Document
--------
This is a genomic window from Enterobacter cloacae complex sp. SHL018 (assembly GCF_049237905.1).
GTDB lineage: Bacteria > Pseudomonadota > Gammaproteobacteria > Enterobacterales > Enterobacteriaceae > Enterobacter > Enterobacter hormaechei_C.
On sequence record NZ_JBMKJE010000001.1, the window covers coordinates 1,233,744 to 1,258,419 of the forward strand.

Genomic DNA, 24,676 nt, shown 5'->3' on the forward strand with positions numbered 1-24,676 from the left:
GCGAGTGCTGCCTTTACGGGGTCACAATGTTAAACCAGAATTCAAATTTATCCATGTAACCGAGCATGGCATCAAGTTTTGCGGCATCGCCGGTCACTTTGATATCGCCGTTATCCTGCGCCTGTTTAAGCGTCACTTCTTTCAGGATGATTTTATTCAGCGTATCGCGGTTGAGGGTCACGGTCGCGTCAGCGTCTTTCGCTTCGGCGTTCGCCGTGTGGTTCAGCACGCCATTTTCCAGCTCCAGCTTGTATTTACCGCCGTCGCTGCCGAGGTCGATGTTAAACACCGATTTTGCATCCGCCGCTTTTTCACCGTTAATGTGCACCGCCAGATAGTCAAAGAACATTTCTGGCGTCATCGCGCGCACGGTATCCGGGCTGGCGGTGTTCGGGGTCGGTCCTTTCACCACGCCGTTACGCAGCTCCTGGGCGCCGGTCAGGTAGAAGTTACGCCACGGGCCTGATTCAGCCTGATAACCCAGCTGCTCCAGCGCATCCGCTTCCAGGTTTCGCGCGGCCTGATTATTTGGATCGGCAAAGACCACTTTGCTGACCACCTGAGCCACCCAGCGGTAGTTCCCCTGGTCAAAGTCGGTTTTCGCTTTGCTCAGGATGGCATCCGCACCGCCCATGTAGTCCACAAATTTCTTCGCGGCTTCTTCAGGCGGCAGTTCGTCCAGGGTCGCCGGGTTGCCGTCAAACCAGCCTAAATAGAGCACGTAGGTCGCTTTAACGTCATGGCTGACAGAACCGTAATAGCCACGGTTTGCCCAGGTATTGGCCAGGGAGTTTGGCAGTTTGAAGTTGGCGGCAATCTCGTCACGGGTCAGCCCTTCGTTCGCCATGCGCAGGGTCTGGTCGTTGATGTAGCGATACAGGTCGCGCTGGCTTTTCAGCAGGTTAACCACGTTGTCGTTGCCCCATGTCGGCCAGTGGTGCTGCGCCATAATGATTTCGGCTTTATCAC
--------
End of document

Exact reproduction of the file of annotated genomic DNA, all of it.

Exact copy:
This is a genomic window from Enterobacter cloacae complex sp. SHL018 (assembly GCF_049237905.1).
GTDB lineage: Bacteria > Pseudomonadota > Gammaproteobacteria > Enterobacterales > Enterobacteriaceae > Enterobacter > Enterobacter hormaechei_C.
On sequence record NZ_JBMKJE010000001.1, the window covers coordinates 1,233,744 to 1,258,419 of the forward strand.

Genomic DNA, 24,676 nt, shown 5'->3' on the forward strand with positions numbered 1-24,676 from the left:
GCGAGTGCTGCCTTTACGGGGTCACAATGTTAAACCAGAATTCAAATTTATCCATGTAACCGAGCATGGCATCAAGTTTTGCGGCATCGCCGGTCACTTTGATATCGCCGTTATCCTGCGCCTGTTTAAGCGTCACTTCTTTCAGGATGATTTTATTCAGCGTATCGCGGTTGAGGGTCACGGTCGCGTCAGCGTCTTTCGCTTCGGCGTTCGCCGTGTGGTTCAGCACGCCATTTTCCAGCTCCAGCTTGTATTTACCGCCGTCGCTGCCGAGGTCGATGTTAAACACCGATTTTGCATCCGCCGCTTTTTCACCGTTAATGTGCACCGCCAGATAGTCAAAGAACATTTCTGGCGTCATCGCGCGCACGGTATCCGGGCTGGCGGTGTTCGGGGTCGGTCCTTTCACCACGCCGTTACGCAGCTCCTGGGCGCCGGTCAGGTAGAAGTTACGCCACGGGCCTGATTCAGCCTGATAACCCAGCTGCTCCAGCGCATCCGCTTCCAGGTTTCGCGCGGCCTGATTATTTGGATCGGCAAAGACCACTTTGCTGACCACCTGAGCCACCCAGCGGTAGTTCCCCTGGTCAAAGTCGGTTTTCGCTTTGCTCAGGATGGCATCCGCACCGCCCATGTAGTCCACAAATTTCTTCGCGGCTTCTTCAGGCGGCAGTTCGTCCAGGGTCGCCGGGTTGCCGTCAAACCAGCCTAAATAGAGCACGTAGGTCGCTTTAACGTCATGGCTGACAGAACCGTAATAGCCACGGTTTGCCCAGGTATTGGCCAGGGAGTTTGGCAGTTTGAAGTTGGCGGCAATCTCGTCACGGGTCAGCCCTTCGTTCGCCATGCGCAGGGTCTGGTCGTTGATGTAGCGATACAGGTCGCGCTGGCTTTTCAGCAGGTTAACCACGTTGTCGTTGCCCCATGTCGGCCAGTGGTGCTGCGCCATAATGATTTCGGCTTTATCAC